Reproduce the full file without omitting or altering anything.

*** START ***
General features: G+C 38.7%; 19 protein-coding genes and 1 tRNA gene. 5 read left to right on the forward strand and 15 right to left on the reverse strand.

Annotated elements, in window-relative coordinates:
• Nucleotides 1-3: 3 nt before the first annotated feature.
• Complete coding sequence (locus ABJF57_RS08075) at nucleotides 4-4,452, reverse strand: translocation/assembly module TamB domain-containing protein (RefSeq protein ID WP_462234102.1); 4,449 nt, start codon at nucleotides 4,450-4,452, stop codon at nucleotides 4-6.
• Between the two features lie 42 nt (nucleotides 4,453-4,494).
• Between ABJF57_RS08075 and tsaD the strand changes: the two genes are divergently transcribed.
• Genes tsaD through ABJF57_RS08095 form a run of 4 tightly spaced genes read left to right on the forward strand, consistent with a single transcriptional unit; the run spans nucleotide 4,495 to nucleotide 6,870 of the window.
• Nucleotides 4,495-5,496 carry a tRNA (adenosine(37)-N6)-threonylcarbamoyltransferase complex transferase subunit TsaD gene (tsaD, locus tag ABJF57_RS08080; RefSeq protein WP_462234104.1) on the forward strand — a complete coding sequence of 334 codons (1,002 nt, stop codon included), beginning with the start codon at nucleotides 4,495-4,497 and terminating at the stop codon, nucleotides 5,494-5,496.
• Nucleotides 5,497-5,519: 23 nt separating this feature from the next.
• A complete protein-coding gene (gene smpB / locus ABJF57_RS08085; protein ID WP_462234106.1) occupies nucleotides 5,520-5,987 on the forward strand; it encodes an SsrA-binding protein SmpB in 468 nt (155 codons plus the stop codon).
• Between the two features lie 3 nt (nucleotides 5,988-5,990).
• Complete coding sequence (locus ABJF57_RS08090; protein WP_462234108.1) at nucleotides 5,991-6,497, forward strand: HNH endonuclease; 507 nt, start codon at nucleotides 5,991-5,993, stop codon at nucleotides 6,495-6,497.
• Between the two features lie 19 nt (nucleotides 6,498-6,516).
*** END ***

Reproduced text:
General features: G+C 38.7%; 19 protein-coding genes and 1 tRNA gene. 5 read left to right on the forward strand and 15 right to left on the reverse strand.

Annotated elements, in window-relative coordinates:
• Nucleotides 1-3: 3 nt before the first annotated feature.
• Complete coding sequence (locus ABJF57_RS08075) at nucleotides 4-4,452, reverse strand: translocation/assembly module TamB domain-containing protein (RefSeq protein ID WP_462234102.1); 4,449 nt, start codon at nucleotides 4,450-4,452, stop codon at nucleotides 4-6.
• Between the two features lie 42 nt (nucleotides 4,453-4,494).
• Between ABJF57_RS08075 and tsaD the strand changes: the two genes are divergently transcribed.
• Genes tsaD through ABJF57_RS08095 form a run of 4 tightly spaced genes read left to right on the forward strand, consistent with a single transcriptional unit; the run spans nucleotide 4,495 to nucleotide 6,870 of the window.
• Nucleotides 4,495-5,496 carry a tRNA (adenosine(37)-N6)-threonylcarbamoyltransferase complex transferase subunit TsaD gene (tsaD, locus tag ABJF57_RS08080; RefSeq protein WP_462234104.1) on the forward strand — a complete coding sequence of 334 codons (1,002 nt, stop codon included), beginning with the start codon at nucleotides 4,495-4,497 and terminating at the stop codon, nucleotides 5,494-5,496.
• Nucleotides 5,497-5,519: 23 nt separating this feature from the next.
• A complete protein-coding gene (gene smpB / locus ABJF57_RS08085; protein ID WP_462234106.1) occupies nucleotides 5,520-5,987 on the forward strand; it encodes an SsrA-binding protein SmpB in 468 nt (155 codons plus the stop codon).
• Between the two features lie 3 nt (nucleotides 5,988-5,990).
• Complete coding sequence (locus ABJF57_RS08090; protein WP_462234108.1) at nucleotides 5,991-6,497, forward strand: HNH endonuclease; 507 nt, start codon at nucleotides 5,991-5,993, stop codon at nucleotides 6,495-6,497.
• Between the two features lie 19 nt (nucleotides 6,498-6,516).